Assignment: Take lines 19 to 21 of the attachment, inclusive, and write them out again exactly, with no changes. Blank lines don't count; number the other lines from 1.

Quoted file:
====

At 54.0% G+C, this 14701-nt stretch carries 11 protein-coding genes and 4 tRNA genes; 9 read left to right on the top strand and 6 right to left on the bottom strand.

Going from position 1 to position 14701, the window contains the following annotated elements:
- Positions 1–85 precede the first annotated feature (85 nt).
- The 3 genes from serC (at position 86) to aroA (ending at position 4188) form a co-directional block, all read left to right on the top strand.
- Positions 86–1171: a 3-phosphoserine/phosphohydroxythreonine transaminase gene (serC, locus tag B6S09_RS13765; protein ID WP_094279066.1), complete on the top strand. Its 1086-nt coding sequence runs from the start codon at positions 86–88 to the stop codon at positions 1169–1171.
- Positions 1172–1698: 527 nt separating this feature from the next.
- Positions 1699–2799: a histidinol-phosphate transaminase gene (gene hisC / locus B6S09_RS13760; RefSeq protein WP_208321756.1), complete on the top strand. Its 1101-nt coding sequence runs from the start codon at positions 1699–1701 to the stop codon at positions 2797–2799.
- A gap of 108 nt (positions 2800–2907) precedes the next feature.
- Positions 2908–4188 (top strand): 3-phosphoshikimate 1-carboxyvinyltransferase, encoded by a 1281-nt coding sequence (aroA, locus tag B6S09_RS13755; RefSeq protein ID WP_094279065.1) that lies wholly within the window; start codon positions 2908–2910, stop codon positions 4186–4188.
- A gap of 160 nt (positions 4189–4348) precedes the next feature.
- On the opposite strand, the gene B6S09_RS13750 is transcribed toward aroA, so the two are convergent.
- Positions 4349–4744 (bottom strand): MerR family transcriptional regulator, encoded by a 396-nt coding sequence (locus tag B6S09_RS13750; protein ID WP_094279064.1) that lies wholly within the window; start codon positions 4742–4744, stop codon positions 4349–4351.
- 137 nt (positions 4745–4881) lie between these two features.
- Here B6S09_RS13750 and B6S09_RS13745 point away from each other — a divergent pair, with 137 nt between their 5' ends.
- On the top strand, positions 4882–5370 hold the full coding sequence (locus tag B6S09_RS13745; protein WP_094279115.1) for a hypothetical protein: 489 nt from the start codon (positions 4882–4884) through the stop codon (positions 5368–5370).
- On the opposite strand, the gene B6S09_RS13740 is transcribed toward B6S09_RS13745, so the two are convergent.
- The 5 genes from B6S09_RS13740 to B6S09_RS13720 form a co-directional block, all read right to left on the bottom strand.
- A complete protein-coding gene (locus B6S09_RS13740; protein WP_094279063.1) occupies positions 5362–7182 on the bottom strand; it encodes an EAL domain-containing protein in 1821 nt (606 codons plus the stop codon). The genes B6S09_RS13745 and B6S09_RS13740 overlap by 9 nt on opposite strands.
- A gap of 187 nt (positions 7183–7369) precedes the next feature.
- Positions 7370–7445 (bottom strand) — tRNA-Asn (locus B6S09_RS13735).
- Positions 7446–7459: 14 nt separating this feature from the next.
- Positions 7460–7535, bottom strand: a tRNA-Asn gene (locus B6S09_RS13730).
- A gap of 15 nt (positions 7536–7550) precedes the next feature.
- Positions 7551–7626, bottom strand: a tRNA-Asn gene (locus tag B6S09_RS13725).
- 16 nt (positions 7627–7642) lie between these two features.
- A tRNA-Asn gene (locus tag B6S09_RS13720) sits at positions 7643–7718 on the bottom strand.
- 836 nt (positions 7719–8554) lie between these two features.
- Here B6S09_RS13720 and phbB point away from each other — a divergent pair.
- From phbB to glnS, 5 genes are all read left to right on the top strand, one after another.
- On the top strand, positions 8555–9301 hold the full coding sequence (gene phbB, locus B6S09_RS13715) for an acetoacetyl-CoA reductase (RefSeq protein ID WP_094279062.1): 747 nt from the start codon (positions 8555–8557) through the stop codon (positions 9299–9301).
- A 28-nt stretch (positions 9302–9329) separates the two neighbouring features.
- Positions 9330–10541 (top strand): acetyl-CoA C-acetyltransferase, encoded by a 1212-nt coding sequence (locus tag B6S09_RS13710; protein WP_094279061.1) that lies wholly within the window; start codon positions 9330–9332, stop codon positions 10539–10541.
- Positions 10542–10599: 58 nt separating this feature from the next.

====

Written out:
- A gap of 187 nt (positions 7183–7369) precedes the next feature.
- Positions 7370–7445 (bottom strand) — tRNA-Asn (locus B6S09_RS13735).
- Positions 7446–7459: 14 nt separating this feature from the next.